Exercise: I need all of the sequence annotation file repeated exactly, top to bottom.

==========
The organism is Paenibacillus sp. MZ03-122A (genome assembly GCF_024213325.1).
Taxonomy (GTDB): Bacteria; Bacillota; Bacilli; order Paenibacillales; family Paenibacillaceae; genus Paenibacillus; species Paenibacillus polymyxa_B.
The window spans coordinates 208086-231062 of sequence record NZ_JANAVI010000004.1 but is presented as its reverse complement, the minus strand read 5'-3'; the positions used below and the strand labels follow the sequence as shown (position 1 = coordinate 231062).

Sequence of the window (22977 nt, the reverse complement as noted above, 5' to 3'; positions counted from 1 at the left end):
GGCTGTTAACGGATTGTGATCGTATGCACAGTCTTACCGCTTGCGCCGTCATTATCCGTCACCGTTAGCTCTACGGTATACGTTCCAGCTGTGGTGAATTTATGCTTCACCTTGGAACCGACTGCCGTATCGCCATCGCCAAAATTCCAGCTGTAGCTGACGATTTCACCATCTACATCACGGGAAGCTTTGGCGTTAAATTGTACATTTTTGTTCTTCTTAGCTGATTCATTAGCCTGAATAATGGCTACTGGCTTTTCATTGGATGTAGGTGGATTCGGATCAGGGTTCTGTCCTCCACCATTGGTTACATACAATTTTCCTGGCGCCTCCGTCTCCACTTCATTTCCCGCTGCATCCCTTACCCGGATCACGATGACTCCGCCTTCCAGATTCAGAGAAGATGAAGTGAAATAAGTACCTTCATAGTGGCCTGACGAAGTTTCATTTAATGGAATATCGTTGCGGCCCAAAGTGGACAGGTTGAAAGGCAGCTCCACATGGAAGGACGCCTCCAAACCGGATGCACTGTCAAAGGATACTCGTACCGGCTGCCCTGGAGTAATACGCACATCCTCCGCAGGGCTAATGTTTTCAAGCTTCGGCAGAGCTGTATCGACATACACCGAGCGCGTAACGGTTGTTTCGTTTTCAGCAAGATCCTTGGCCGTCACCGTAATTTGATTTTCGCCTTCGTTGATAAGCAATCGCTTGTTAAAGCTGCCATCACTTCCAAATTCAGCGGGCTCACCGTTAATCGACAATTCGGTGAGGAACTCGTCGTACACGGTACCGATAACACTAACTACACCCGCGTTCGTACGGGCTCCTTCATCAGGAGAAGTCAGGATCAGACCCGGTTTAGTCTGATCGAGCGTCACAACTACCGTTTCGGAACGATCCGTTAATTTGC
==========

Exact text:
The organism is Paenibacillus sp. MZ03-122A (genome assembly GCF_024213325.1).
Taxonomy (GTDB): Bacteria; Bacillota; Bacilli; order Paenibacillales; family Paenibacillaceae; genus Paenibacillus; species Paenibacillus polymyxa_B.
The window spans coordinates 208086-231062 of sequence record NZ_JANAVI010000004.1 but is presented as its reverse complement, the minus strand read 5'-3'; the positions used below and the strand labels follow the sequence as shown (position 1 = coordinate 231062).

Sequence of the window (22977 nt, the reverse complement as noted above, 5' to 3'; positions counted from 1 at the left end):
GGCTGTTAACGGATTGTGATCGTATGCACAGTCTTACCGCTTGCGCCGTCATTATCCGTCACCGTTAGCTCTACGGTATACGTTCCAGCTGTGGTGAATTTATGCTTCACCTTGGAACCGACTGCCGTATCGCCATCGCCAAAATTCCAGCTGTAGCTGACGATTTCACCATCTACATCACGGGAAGCTTTGGCGTTAAATTGTACATTTTTGTTCTTCTTAGCTGATTCATTAGCCTGAATAATGGCTACTGGCTTTTCATTGGATGTAGGTGGATTCGGATCAGGGTTCTGTCCTCCACCATTGGTTACATACAATTTTCCTGGCGCCTCCGTCTCCACTTCATTTCCCGCTGCATCCCTTACCCGGATCACGATGACTCCGCCTTCCAGATTCAGAGAAGATGAAGTGAAATAAGTACCTTCATAGTGGCCTGACGAAGTTTCATTTAATGGAATATCGTTGCGGCCCAAAGTGGACAGGTTGAAAGGCAGCTCCACATGGAAGGACGCCTCCAAACCGGATGCACTGTCAAAGGATACTCGTACCGGCTGCCCTGGAGTAATACGCACATCCTCCGCAGGGCTAATGTTTTCAAGCTTCGGCAGAGCTGTATCGACATACACCGAGCGCGTAACGGTTGTTTCGTTTTCAGCAAGATCCTTGGCCGTCACCGTAATTTGATTTTCGCCTTCGTTGATAAGCAATCGCTTGTTAAAGCTGCCATCACTTCCAAATTCAGCGGGCTCACCGTTAATCGACAATTCGGTGAGGAACTCGTCGTACACGGTACCGATAACACTAACTACACCCGCGTTCGTACGGGCTCCTTCATCAGGAGAAGTCAGGATCAGACCCGGTTTAGTCTGATCGAGCGTCACAACTACCGTTTCGGAACGATCCGTTAATTTGC